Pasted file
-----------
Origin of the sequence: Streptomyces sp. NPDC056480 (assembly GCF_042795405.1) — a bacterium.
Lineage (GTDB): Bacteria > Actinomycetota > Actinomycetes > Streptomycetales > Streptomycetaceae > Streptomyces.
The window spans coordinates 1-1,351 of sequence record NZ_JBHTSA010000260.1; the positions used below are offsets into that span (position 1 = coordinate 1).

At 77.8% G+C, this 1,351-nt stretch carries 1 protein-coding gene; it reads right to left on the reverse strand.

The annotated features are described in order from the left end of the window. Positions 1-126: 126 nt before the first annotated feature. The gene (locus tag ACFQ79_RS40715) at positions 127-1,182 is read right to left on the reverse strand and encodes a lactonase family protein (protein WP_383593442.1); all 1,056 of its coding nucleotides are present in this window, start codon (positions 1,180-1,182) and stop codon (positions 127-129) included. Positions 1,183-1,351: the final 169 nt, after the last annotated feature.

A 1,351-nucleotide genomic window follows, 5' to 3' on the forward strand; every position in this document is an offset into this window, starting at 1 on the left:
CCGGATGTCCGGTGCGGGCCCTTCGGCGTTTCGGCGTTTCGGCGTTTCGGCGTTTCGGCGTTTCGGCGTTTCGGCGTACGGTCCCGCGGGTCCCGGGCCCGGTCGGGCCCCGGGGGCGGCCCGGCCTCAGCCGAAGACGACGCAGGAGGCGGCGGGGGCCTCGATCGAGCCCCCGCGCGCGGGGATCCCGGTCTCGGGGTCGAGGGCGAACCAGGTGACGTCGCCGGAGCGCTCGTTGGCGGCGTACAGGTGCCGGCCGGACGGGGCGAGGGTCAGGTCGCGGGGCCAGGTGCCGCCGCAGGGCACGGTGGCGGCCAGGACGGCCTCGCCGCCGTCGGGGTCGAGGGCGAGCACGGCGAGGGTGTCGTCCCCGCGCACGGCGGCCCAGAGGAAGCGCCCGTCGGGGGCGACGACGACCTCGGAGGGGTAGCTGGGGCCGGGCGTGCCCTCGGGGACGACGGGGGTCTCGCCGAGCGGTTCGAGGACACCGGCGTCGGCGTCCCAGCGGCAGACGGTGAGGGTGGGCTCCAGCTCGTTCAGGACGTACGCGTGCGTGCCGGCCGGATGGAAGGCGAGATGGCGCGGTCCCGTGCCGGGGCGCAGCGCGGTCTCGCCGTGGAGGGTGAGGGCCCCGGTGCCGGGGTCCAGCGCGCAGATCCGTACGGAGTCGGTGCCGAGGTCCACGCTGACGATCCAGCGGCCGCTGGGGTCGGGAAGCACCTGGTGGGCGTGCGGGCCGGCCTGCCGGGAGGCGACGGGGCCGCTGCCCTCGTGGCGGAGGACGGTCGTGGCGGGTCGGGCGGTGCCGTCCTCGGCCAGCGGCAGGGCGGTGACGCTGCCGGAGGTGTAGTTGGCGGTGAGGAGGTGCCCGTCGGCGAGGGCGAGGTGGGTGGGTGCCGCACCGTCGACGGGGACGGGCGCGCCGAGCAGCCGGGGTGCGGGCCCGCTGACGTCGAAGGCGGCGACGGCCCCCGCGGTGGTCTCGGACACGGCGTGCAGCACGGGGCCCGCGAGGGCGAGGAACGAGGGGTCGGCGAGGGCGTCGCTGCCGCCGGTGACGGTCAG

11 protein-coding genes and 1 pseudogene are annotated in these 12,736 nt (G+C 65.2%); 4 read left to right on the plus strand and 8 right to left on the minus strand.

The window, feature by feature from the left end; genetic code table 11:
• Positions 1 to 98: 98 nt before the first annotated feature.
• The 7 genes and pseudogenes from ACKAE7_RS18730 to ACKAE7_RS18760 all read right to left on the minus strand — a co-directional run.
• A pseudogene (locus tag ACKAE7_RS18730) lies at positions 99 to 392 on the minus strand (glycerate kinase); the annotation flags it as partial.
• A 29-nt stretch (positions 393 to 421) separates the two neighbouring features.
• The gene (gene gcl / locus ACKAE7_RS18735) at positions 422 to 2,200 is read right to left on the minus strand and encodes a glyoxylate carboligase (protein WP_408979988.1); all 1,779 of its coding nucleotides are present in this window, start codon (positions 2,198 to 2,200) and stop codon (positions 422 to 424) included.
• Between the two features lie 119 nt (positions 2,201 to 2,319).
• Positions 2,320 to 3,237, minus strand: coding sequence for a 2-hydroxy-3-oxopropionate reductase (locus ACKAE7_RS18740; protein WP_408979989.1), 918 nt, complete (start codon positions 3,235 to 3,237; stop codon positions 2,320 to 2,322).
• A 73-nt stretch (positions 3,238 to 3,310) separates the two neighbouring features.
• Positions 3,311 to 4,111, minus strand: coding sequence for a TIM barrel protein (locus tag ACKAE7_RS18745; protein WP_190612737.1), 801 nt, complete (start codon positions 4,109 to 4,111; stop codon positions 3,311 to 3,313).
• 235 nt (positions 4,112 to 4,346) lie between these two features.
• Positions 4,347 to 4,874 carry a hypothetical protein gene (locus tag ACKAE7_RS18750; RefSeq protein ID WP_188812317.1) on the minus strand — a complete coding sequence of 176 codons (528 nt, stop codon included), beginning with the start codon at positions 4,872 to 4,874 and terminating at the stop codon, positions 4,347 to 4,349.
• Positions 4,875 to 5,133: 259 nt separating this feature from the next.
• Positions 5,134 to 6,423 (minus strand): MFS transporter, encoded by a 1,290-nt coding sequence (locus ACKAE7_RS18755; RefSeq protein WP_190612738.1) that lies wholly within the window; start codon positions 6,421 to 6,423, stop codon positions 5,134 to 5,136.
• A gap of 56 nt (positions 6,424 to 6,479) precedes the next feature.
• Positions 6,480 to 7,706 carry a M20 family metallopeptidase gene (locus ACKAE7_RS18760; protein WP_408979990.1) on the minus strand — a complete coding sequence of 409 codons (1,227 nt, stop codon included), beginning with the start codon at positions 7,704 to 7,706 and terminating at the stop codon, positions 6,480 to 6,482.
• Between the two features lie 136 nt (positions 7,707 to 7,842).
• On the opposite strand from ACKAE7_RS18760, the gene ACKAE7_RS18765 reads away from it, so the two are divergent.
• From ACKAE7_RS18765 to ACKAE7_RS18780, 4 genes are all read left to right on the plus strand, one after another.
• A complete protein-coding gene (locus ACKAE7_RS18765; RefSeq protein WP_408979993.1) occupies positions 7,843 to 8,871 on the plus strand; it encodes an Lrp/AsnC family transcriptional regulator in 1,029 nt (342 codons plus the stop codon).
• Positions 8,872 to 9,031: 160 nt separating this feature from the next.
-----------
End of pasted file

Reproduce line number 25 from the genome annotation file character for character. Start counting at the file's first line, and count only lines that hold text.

• Between the two features lie 136 nt (positions 7,707 to 7,842).